Article

A small interfering RNA screen of genes involved in DNA repair identifies tumor-specific radiosensitization by POLQ knockdown.

Gray Institute for Radiation Oncology and Biology, Oxford University, Old Road Campus Research Building, Roosevelt Drive, Oxford OX3 7DQ, United Kingdom.
Cancer Research (Impact Factor: 9.28). 03/2010; 70(7):2984-93. DOI: 10.1158/0008-5472.CAN-09-4040
Source: PubMed

ABSTRACT The effectiveness of radiotherapy treatment could be significantly improved if tumor cells could be rendered more sensitive to ionizing radiation (IR) without altering the sensitivity of normal tissues. However, many of the key therapeutically exploitable mechanisms that determine intrinsic tumor radiosensitivity are largely unknown. We have conducted a small interfering RNA (siRNA) screen of 200 genes involved in DNA damage repair aimed at identifying genes whose knockdown increased tumor radiosensitivity. Parallel siRNA screens were conducted in irradiated and unirradiated tumor cells (SQ20B) and irradiated normal tissue cells (MRC5). Using gammaH2AX foci at 24 hours after IR, we identified several genes, such as BRCA2, Lig IV, and XRCC5, whose knockdown is known to cause increased cell radiosensitivity, thereby validating the primary screening end point. In addition, we identified POLQ (DNA polymerase ) as a potential tumor-specific target. Subsequent investigations showed that POLQ knockdown resulted in radiosensitization of a panel of tumor cell lines from different primary sites while having little or no effect on normal tissue cell lines. These findings raise the possibility that POLQ inhibition might be used clinically to cause tumor-specific radiosensitization.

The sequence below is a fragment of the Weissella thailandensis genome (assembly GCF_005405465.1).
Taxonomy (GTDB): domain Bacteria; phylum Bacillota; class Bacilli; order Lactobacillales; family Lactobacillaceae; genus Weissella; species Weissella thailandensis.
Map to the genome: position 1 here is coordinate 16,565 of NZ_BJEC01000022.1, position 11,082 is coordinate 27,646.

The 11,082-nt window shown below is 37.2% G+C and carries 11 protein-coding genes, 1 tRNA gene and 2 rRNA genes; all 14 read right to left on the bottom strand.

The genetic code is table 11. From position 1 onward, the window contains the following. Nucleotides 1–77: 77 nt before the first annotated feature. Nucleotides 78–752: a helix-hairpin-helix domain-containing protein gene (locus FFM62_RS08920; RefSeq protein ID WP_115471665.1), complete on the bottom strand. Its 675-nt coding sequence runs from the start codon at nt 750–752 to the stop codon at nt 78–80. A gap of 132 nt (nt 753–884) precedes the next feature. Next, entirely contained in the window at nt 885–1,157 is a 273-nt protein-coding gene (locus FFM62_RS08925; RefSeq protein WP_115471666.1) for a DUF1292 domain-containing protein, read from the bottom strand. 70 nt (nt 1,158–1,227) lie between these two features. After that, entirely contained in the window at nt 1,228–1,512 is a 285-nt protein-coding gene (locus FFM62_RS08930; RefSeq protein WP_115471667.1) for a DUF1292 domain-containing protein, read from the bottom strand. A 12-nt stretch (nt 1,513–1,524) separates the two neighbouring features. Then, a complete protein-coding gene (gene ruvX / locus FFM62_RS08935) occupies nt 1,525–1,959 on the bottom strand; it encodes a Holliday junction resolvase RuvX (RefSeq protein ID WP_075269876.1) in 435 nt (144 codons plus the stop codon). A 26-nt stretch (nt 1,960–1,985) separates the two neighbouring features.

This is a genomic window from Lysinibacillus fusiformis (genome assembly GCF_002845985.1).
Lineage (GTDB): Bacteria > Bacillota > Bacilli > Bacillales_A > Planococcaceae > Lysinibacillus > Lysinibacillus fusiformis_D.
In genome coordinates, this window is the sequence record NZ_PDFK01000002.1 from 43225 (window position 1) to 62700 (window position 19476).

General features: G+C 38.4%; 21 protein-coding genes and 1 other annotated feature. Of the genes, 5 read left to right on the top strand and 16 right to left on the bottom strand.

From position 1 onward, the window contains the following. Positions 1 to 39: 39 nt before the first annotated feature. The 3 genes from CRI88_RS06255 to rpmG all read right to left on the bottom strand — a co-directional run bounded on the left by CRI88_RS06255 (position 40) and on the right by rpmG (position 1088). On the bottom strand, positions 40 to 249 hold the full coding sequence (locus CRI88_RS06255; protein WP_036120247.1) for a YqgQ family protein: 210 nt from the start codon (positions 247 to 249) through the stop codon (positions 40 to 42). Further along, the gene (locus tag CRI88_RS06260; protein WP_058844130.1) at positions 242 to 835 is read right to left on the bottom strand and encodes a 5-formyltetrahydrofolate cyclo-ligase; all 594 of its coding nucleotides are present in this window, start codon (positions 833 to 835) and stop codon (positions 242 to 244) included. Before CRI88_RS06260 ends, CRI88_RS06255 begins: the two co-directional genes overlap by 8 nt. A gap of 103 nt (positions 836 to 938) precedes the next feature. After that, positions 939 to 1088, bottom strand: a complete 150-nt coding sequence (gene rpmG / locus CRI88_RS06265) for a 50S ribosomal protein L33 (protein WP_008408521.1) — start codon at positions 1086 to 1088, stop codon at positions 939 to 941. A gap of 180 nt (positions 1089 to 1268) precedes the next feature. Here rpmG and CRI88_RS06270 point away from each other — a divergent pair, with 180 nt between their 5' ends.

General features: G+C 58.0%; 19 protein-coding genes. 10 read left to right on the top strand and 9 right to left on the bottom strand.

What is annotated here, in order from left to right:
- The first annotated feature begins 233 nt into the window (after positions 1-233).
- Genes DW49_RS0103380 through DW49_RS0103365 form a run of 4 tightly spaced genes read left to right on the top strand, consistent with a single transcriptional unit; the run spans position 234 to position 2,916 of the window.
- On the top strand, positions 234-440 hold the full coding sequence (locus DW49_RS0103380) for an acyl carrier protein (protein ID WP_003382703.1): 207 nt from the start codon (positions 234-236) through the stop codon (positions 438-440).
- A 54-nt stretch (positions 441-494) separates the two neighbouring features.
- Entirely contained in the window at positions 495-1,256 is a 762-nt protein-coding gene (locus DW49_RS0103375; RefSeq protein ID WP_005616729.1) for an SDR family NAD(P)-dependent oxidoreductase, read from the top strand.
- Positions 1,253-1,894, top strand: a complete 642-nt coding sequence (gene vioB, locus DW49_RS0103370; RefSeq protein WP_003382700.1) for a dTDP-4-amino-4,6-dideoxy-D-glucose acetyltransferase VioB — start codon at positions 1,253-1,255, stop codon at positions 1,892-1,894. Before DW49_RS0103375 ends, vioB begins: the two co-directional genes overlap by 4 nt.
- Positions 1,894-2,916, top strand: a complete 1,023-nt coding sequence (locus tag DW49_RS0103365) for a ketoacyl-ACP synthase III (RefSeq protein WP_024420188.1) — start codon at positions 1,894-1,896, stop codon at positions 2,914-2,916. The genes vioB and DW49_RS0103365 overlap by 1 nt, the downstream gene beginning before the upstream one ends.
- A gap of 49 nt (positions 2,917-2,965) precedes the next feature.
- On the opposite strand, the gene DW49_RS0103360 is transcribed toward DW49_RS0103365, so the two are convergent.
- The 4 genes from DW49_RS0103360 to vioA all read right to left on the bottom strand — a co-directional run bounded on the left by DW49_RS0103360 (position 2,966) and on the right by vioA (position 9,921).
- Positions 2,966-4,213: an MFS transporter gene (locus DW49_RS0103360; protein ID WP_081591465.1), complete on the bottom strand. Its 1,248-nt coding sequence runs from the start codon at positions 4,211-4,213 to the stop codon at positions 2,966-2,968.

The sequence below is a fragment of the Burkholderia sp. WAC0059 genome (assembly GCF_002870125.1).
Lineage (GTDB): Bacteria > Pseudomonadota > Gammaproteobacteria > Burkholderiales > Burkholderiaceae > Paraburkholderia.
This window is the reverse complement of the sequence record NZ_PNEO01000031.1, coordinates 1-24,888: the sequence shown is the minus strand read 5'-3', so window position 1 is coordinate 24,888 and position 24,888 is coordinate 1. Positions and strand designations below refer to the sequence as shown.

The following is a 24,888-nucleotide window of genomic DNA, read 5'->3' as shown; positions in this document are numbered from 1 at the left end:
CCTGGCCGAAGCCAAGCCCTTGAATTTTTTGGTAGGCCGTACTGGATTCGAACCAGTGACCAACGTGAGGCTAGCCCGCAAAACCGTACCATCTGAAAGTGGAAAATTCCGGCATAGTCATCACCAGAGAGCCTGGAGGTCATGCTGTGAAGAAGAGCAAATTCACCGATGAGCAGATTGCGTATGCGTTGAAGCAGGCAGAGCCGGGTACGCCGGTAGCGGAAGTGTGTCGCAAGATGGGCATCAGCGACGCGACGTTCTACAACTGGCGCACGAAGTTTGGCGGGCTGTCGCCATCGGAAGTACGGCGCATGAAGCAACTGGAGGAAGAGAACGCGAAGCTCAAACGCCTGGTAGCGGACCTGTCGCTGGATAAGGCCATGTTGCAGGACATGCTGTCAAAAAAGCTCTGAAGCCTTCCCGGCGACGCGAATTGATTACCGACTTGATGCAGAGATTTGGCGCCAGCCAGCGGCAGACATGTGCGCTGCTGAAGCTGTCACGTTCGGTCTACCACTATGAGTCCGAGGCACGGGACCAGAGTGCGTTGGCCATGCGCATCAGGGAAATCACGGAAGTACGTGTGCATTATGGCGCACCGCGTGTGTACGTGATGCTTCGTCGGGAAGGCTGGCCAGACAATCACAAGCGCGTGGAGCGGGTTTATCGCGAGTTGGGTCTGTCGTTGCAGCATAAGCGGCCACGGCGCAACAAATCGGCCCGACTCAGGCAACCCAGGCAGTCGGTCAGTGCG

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Available from: Eric J Bernhard, May 30, 2015
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